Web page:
The speech to the nation by Bulgarian President Roumen Radev on February 4 in which he said he was withdrawing his confidence in the government was just the latest in a long succession of tetchy episodes since he took office as head of state just more than three years ago.
A Bulgarian President withdrawing confidence in a government has no constitutional meaning nor procedural consequences. Radev is not the first to do so; his predecessor Rossen Plevneliev made a similar statement about the 2013/14 “Oresharski” administration.
In the case of Radev, elected in November 2016 on a ticket backed by the opposition Bulgarian Socialist Party in a run-off in which he defeated the candidate of Boiko Borissov’s GERB party, relations with Borissov and GERB have been troubled from the moment Radev took office.
Customarily, the honeymoon period for an elected politician in Bulgaria is 100 days. Radev’s lasted just 22 minutes.
His first speech to the National Assembly saw him heckled, causing him to snap back at the ruling party benches: “You have a week,” a reference to the then-forthcoming proroguing of the National Assembly for early parliamentary elections. Offended by the barb, a number of MPs from Borissov’s ruling coalition of the time walked out of the House.
After Borissov returned to power at the head of his third government, in May 2017, the sniping continued.
Radev, a former Air Force commander and notably skilled fighter jet pilot, has regularly criticised the government over military modernisation, and in particular the fighter jet acquisition process. He turned up the volume on his criticism even further after the government decided to buy eight US-made F-16s, with Radev insisting that the price tag would prove much more than announced because of long-term spending on maintenance of the aircraft.
Just as regularly, Radev has slammed the government over judicial reform and the fight against corruption. He launched his own parallel processes, on consultations on judicial reform and constitutional changes.
By late 2019, Radev had vetoed 19 bills approved by Parliament. In all but one case, the National Assembly exercised the power conferred on it by the constitution to muster a simple majority to overturn his vetoes.
Wrangling between Radev and the government over ambassadorial appointments left posts in key capitals unfilled for months. On individual foreign policy issues, such as Venezuela, he has clashed publicly with Foreign Minister Ekaterina Zaharieva.
Radev put a spoke in the wheel, for a short while at least, in the appointment of Ivan Geshev as Prosecutor-General, declining to decree his appointment at the first time of asking. Since taking office, Geshev has approached the Constitutional Court for a ruling concerning presidential immunity from prosecution.
At the time, Geshev’s office said that the request to the court had been promoted by possible obstruction of a separate probe by the asset forfeiture commission. The statement said that case prosecutors concluded that there was “a high degree of probability that the criminal activity under investigation was abetted by a person in high office, the President of Bulgaria, while the possible criminal activity was not linked directly to exercising the duties of his office.”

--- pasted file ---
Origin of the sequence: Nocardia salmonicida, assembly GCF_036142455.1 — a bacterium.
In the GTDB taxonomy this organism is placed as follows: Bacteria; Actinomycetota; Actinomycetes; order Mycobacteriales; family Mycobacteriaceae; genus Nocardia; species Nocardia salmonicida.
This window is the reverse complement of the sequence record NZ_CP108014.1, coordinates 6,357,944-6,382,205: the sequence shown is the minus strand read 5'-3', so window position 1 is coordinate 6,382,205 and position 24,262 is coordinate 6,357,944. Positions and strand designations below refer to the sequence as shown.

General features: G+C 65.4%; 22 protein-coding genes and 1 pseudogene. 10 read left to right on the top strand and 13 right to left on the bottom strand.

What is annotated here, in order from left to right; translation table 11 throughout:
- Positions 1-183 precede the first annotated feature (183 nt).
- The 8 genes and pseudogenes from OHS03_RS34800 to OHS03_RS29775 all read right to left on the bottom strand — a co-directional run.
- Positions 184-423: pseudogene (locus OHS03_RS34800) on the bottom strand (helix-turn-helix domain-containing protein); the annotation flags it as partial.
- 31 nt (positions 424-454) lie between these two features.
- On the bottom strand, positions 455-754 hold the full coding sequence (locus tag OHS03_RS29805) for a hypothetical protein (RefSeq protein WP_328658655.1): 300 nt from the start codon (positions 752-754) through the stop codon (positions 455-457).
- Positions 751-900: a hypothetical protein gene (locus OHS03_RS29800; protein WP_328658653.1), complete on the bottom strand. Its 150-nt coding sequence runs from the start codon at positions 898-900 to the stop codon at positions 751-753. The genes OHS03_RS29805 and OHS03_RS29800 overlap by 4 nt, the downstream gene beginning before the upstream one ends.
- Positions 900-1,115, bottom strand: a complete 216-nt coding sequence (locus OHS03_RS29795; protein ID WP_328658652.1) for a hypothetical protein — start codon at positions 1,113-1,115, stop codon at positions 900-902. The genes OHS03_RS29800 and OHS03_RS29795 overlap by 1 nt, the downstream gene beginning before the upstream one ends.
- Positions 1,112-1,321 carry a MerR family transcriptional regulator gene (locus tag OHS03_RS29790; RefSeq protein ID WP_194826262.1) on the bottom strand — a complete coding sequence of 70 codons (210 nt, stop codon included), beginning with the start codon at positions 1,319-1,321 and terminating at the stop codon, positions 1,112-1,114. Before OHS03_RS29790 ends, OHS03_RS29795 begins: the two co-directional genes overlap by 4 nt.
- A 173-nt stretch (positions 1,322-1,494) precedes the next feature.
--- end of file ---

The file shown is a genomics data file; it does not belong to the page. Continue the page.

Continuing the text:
No year, and few months, have passed without a sharp verbal attack by Radev on Borissov’s government. When three of Borissov’s ministers resigned after the August 2018 fatal Svoge bus crash, Radev said that “resignations were no longer a solution but an escape from responsibility”.
In November 2018, when a group organised protests over fuel prices, Radev sided with them, calling Borissov’s government “arrogant and cynical”.
Nor did the government’s handling of Bulgaria’s Presidency of the Council of the EU in 2018 escape Radev’s criticism.
Radev has been criticised by his predecessor, Rossen Plevneliev – who served one term after being elected on a GERB ticket, but declined to seek a second term – as “Bulgaria’s first populist president”.
Polls show Radev as among the most popular, if not the most popular, politician in Bulgaria. To that has to be added the qualification is that throughout all recent decades since Bulgaria began its post-communist transition to democracy, the head of state has tended to enjoy relatively high rankings in opinion polls. On leaving office, if remaining in politics, the individual’s name has tended to plummet in the ratings. Radev’s ratings may be a mixture of genuine public approval of him as an individual, and the gloss that comes with incumbency.
The Bulgarian constitution confers on the head of state the possibility to serve two terms. Presidential elections are coming up in about October-November 2021, some months after scheduled parliamentary elections. Before then, the mutual antagonism between the heads of state and government is hardly likely to diminish; anything but. Radev’s February 2020 “withdrawal of confidence”, constitutionally meaningless, is but an episode in this saga.